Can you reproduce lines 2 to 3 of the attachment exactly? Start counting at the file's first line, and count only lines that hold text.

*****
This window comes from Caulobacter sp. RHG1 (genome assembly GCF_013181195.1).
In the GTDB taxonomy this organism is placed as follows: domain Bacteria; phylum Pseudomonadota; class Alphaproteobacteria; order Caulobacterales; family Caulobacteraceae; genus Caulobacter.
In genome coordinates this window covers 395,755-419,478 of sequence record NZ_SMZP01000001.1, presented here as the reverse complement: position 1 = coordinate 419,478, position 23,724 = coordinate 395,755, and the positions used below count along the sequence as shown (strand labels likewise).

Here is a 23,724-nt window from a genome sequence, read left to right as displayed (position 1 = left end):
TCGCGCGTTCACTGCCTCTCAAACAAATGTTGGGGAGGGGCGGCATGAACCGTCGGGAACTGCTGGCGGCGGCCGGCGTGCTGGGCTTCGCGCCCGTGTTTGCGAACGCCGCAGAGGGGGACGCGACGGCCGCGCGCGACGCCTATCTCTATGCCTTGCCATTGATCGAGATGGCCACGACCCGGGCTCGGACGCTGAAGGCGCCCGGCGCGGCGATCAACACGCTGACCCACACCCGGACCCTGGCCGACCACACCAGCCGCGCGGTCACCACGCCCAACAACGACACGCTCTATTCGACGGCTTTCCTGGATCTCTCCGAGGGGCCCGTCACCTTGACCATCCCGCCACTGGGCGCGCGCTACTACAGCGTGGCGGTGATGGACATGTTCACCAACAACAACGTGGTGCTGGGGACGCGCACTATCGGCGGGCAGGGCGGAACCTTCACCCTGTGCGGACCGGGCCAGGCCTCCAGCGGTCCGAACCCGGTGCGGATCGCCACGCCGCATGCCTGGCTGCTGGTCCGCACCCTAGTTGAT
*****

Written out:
In the GTDB taxonomy this organism is placed as follows: domain Bacteria; phylum Pseudomonadota; class Alphaproteobacteria; order Caulobacterales; family Caulobacteraceae; genus Caulobacter.
In genome coordinates this window covers 395,755-419,478 of sequence record NZ_SMZP01000001.1, presented here as the reverse complement: position 1 = coordinate 419,478, position 23,724 = coordinate 395,755, and the positions used below count along the sequence as shown (strand labels likewise).